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at least he's not going to go to the u.n.-- which he's now entitled to, whether it's the international criminal court or other agencies-- and keep pushing this unilateral recognition agenda. so nobody who's made that connection publicly or even privately to us but that is the kind of thing that's being looked at and i think quietly encouraged but then what the president kept saying today is pretty quickly when the talks start it can't be around these peripheral issues. it's got to be about security and borders. and once you settle those, the other issues go away like settlements. borders issue will settle the settlements issue. >> brown: very briefly margaret. even today while the president is there you have rockets coming in from gaza. is that seen as having any immediate impact or is that just more a sense of difficult these are very much still out there. >> i think it's the latter, jeff. if you had big demonstrations from the west bank that would be different but in fact it helps the president prove his point which is that the palestinian authority in the west bank has been doing a
doesn't want to be the one to go to the u.n. and say i have the evidence of the chemical weapons when it turns out there isn't. >> and he also committed himself about if they use chemical weapons. he hasn't said exactly what he would do. but chemical weapons, you don't just pick them up and bring them out of the country. they're in old, leaky containers and you can kill more people moving them around than you can leaving theam in place. gwen: a timing question. one of the disagreements the president and netanyahu had going -- going into this was about timing, when iran would be able to get a nuclear weapon. the president said only a week ago, we think it will be about a year. and they agreed to disagree quietly. >> that's one way to look at that time, but another perspective, the president actually put a time line on iran getting a nuclear weapon and that put him in contrast to the position of the u.s. intelligence community which does not present this as a question of time. they present it as a question of political will, the decision to build a bomb. and president obama sort of --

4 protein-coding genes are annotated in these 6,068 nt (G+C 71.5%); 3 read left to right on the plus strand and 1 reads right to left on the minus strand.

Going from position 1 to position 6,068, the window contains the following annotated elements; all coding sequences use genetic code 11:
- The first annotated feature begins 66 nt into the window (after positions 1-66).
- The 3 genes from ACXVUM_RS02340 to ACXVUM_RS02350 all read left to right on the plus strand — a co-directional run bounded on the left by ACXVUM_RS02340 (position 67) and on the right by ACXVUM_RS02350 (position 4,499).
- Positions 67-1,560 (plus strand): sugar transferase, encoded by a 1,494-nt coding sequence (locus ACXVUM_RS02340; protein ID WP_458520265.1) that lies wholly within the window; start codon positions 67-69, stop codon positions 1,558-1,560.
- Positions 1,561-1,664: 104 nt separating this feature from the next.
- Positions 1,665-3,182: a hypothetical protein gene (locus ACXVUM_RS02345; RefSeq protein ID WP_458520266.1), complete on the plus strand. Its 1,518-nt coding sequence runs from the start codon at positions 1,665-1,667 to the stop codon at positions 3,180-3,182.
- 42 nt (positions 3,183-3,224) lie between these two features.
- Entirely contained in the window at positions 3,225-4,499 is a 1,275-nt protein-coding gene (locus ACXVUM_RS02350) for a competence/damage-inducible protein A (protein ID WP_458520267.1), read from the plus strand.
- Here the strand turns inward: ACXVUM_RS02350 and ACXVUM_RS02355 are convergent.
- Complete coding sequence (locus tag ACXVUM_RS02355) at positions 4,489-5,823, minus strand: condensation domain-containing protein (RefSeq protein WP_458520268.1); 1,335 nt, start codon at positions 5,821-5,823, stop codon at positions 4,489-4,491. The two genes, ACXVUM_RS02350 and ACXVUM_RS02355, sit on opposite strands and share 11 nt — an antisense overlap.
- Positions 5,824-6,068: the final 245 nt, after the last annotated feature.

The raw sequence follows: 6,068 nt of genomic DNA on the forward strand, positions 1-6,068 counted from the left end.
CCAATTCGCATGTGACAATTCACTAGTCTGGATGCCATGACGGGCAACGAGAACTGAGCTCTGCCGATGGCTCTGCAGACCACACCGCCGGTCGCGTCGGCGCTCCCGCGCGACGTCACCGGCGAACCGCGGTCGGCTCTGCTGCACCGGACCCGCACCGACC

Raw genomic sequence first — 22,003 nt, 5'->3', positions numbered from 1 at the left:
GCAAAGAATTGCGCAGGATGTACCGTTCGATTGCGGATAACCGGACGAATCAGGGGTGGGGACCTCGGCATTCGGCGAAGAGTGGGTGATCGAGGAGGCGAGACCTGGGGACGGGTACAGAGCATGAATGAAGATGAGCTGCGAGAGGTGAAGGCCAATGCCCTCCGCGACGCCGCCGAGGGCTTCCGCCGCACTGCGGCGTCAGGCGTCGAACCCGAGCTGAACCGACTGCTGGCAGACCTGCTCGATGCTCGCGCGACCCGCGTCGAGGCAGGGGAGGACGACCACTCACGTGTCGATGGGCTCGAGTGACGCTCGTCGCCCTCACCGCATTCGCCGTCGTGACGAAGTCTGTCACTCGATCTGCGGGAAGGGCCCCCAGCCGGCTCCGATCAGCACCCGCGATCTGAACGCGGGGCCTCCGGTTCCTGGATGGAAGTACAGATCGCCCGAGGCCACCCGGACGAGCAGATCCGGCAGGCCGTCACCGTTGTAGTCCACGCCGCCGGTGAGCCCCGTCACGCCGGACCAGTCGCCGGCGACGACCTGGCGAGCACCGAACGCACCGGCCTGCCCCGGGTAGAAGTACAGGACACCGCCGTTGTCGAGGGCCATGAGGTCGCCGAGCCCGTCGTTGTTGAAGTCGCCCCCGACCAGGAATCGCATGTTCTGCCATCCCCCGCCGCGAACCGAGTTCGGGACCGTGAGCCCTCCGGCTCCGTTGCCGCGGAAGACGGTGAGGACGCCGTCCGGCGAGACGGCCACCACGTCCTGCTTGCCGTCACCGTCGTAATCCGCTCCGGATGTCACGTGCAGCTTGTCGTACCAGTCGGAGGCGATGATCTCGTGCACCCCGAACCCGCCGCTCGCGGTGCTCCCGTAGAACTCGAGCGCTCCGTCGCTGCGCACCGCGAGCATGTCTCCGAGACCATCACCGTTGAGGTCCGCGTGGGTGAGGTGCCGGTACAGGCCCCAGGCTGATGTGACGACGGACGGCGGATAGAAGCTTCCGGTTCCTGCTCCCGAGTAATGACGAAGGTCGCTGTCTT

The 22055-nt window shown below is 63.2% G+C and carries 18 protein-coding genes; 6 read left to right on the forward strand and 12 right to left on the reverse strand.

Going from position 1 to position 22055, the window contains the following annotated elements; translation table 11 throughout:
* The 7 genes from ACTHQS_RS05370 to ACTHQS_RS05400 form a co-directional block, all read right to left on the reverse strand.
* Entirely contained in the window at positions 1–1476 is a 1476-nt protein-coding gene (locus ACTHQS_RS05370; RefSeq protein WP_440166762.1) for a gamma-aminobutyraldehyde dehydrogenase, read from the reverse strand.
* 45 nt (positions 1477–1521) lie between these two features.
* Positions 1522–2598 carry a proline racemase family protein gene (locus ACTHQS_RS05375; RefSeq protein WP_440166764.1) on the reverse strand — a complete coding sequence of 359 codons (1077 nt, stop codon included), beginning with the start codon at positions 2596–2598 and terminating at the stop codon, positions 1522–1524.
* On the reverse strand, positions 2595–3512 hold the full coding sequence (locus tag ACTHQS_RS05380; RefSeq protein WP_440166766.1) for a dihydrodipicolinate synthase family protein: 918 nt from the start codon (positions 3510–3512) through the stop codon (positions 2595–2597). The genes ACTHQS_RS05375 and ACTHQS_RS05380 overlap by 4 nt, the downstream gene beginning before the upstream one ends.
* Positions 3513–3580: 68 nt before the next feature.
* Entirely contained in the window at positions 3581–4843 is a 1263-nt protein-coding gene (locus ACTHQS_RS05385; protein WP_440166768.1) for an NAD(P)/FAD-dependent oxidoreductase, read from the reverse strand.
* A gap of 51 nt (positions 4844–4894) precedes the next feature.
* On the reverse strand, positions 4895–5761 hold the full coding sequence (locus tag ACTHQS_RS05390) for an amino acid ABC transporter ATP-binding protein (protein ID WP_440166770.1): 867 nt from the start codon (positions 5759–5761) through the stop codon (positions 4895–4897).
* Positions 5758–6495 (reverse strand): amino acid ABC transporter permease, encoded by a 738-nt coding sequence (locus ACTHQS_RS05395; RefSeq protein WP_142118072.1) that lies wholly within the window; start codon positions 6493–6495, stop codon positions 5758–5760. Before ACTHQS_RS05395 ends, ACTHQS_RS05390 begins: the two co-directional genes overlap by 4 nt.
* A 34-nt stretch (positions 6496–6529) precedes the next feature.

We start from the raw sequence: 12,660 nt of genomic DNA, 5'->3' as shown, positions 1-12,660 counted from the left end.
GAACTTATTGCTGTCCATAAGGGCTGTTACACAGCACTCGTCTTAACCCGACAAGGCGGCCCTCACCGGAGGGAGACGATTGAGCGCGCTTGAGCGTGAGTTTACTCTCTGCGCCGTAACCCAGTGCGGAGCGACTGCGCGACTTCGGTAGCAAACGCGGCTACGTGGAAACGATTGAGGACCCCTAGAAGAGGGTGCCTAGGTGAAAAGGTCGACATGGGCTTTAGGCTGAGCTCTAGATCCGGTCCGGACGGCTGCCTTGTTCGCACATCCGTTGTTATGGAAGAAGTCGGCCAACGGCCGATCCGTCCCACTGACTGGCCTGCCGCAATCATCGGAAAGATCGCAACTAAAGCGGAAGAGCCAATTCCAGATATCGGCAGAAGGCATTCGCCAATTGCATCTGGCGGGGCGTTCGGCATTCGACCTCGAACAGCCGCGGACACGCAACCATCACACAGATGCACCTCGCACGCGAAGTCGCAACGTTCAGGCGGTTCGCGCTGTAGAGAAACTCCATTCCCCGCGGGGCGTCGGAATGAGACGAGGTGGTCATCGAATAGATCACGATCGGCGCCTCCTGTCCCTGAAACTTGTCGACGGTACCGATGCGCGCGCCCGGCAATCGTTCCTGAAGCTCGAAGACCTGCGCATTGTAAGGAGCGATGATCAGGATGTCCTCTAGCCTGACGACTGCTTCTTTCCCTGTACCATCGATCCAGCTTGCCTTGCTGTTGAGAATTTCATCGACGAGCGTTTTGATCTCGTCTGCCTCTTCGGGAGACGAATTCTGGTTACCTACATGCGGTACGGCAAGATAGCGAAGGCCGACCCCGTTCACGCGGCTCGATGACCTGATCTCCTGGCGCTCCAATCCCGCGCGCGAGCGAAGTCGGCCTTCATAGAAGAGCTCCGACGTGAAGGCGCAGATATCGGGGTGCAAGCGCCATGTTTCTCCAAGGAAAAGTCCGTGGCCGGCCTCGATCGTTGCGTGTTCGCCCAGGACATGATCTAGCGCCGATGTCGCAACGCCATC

, we're on the highway. the israelis are ice rated. we went to the u.n. we'll go to the international criminal court. i feel they think there's no reason to compromise. i feel the open sesame is just to get the basics. if the president can get the palestinians and the israelis to talk about two states for two people it might sound like a cliche but i think it's the one thing that could have an impact on this because it deals with... does each side recognize that they are palestinian and jewish nationalists movements? the israelis are willing to do it but the palestinians are not. >> brown: we're going to focus tomorrow specifically on the palestinians. i'm wondering on the israeli side, is it fair to say that their real focus now as a security issue is much more on iran than on palestinian relations? >> iran i think in the exit polls only rated 10% of the people said that it was the top priority in the israeli election. it really didn't play in the election campaign. i think it does remain a threat, an existential threat. as the president said it's a year away before they get the bomb
at the u.n. last fall. iran maintains its nuclear program is solely for peaceful energy production. as the arab uprisings convulse the president viewed a missile battery of the iron dome defense system-- heavily financed by the u.s., which knocked scores of rockets from the sky during brief november war with gaza. the president's remarks heavy with allusions to millenia of jewish history in the holy land and a nod to the broad purposes of his trip. >> across this region the winds of change bring both promise and peril. so i see this visit as an opportunity to reaffirm the unbreakable bonds between our nations, to restate america's unwavering commitment to israel's security, and to speak directly to the people of israel and to your neighbors. >> warner: he was referring to another focus of this visit: to listen to what israeli and palestinian leaders say they're willing to do to revive the stalled peace process between them. later at a press conference at the prime minister's jerusalem residence, the president was asked about yesterday's possible chemical weapons attack in northern